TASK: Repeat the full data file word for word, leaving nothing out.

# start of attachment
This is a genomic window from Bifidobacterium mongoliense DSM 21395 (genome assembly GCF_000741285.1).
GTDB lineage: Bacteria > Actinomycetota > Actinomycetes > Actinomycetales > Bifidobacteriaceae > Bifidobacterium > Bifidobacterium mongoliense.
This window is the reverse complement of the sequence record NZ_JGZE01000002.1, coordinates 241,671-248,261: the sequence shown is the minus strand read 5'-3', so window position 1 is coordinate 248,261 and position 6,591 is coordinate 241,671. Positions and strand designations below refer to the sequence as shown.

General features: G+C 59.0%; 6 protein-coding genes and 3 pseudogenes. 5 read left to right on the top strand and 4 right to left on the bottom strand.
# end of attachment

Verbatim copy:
This is a genomic window from Bifidobacterium mongoliense DSM 21395 (genome assembly GCF_000741285.1).
GTDB lineage: Bacteria > Actinomycetota > Actinomycetes > Actinomycetales > Bifidobacteriaceae > Bifidobacterium > Bifidobacterium mongoliense.
This window is the reverse complement of the sequence record NZ_JGZE01000002.1, coordinates 241,671-248,261: the sequence shown is the minus strand read 5'-3', so window position 1 is coordinate 248,261 and position 6,591 is coordinate 241,671. Positions and strand designations below refer to the sequence as shown.

General features: G+C 59.0%; 6 protein-coding genes and 3 pseudogenes. 5 read left to right on the top strand and 4 right to left on the bottom strand.